Chicken Broth



5 pounds fryer chicken (or 5 LB of thighs, legs or wings)
4 quarts cold water
2 onions, peeled and quartered
3 carrots, peeled and quartered
3 celery stalks, chopped
2 bay leaves
6 sprigs of fresh parsley (or dried parsley)
12 whole peppercorns
3 tsp. oregano
1 tsp. dried sage
1 tsp. dried thyme
1 tsp. dried tarragon
1 tsp. dried basil

Combine ingredients in a large stock pot and bring to a simmer. Reduce heat and barely simmer 3-4 hours or until chicken falls off the bone. Adjust the heat so the liquid visibly swirls under the surface and bubbles break the surface leisurely, not rapidly.

As the broth simmers, occasionally impurities will float to the top in the form of fat or foam. Remove it with a spoon. Strain the stock through a fine meshed strainer. Let the stock cool and then transfer it to airtight containers and store in the refrigerator for up to a week. You may find a thin layer of fat that has congealed on the surface of the stock after you have refrigerated it. Just scrape it off with a spoon. You can also freeze the chicken stock up to 6 months.

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Everyone has a different method for making broth and there isn’t a way that is better than others but some will result in a richer flavor. I simply buy 2 fryer chickens (the biggest size available at the store that will fit in my stock pot) and place one in each stock pot, fill my pot with just enough water to cover the chicken, then add my vegetables and seasonings. Exact measurements are not necessary but a recipe like the one listed above is a great starting point.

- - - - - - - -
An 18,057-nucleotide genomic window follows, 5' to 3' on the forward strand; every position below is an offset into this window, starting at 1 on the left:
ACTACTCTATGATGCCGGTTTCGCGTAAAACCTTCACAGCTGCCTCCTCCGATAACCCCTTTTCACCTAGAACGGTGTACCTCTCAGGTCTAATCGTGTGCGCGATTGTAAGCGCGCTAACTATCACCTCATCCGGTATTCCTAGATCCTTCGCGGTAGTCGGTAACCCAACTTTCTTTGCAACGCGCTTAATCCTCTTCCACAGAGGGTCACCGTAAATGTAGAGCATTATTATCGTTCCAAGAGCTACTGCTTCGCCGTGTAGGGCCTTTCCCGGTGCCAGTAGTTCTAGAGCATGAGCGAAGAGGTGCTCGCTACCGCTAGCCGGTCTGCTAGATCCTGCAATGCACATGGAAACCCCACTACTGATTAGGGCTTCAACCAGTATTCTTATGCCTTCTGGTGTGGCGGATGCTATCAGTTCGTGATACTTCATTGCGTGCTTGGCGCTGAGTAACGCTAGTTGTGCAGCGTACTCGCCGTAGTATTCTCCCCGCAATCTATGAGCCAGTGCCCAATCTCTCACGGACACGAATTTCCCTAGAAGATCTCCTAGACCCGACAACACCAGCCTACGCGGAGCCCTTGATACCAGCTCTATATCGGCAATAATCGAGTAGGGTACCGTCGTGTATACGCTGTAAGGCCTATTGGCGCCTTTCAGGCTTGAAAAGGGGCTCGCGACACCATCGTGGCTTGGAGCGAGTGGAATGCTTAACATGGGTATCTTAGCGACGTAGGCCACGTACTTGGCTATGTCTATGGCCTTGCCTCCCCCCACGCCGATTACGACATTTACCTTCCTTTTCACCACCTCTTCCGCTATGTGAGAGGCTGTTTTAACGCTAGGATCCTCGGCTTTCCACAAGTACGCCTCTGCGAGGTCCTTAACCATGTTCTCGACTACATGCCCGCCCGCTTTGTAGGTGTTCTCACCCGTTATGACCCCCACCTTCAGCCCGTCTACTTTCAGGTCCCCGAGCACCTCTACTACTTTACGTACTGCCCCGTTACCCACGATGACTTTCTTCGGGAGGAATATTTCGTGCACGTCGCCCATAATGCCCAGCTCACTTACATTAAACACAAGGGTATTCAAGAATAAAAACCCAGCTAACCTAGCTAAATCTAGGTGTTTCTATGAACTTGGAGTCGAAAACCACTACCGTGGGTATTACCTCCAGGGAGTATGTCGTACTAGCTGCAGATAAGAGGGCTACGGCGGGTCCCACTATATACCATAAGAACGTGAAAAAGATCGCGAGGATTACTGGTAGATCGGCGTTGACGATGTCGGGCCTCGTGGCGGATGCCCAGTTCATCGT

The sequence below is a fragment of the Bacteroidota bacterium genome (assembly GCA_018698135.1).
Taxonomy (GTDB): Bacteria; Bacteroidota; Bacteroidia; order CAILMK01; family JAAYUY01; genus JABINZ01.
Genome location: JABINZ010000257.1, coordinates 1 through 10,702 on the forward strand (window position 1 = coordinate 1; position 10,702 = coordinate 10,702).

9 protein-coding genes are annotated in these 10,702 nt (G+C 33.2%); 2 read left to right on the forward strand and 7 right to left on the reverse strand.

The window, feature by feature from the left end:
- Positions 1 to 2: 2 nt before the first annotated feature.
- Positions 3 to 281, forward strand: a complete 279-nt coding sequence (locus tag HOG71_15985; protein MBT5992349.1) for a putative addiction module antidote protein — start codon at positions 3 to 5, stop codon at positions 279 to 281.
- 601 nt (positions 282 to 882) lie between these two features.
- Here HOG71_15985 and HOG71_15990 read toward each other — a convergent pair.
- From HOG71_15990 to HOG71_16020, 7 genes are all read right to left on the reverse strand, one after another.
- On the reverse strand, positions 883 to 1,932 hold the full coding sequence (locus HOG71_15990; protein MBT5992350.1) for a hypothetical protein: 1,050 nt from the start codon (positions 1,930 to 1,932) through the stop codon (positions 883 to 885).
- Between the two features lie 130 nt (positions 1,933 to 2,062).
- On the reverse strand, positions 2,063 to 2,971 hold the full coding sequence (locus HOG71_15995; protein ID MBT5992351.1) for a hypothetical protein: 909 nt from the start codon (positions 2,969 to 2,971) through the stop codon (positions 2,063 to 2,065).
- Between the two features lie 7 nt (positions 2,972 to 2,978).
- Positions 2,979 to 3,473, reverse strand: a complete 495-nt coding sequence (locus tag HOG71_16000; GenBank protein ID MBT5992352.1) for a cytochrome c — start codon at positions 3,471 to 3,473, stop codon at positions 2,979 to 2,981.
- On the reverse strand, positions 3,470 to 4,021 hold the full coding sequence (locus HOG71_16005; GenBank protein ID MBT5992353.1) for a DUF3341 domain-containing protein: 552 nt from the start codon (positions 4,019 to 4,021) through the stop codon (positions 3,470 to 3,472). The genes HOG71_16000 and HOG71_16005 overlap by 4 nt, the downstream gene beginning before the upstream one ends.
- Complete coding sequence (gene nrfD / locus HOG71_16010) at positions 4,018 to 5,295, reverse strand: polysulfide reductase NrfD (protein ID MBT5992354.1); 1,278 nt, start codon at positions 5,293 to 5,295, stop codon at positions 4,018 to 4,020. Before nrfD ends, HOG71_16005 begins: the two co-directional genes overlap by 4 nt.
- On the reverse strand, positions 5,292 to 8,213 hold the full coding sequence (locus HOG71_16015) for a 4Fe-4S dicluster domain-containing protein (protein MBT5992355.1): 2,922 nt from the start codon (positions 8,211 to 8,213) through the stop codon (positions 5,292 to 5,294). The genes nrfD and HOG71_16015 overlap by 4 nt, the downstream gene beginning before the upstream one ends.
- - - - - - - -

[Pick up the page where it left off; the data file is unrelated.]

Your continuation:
See soups and main dish sections of this blog for ideas on using your chicken broth. Another easy recipe for using your chicken broth is Buttery Seasoned Rice.

10 comments:

Anonymous said...

called me ignorant, but what do you consider "5lb whole chicken"?
5lbs of chicken breasts, 5lb fryer, etc.? And what ways do you use the chicken broth? Thanks

Emily said...

I used whole fryer chickens for my broth but you can use any chicken parts with bones (thighs, legs, wings, etc.). Everyone has a different method for making broth and there isn’t a way that is better than others but some will result in a richer flavor. I simply buy 2 fryer chickens (the biggest size available at the store that will fit in my stock pot) and place one in each stock pot, fill my pot with just enough water to cover the chicken, then add my vegetables and seasonings. Exact measurements are not necessary but a recipe like the one listed above is a great starting point.

Chicken broth is used to flavor other dishes. You can use chicken broth in place of water for additional flavor in many recipes- consider it a great flavor booster in your main dishes. Cook plain rice in chicken broth with a little sautéed onions and garlic (instead of water). Slow cook chicken breasts in your crock pot with chicken broth, peppers and some seasoning and use for burritos (look for recipe under Mexican food), or use the broth as a base for a sauce or soup (look for recipe under soups). You can also add cook your vegetables in chicken broth for extra flavor as well. Chicken broth is a great item to have in your freezer to quickly pull out to make a few easy but flavorful dishes. Does that help answer your question?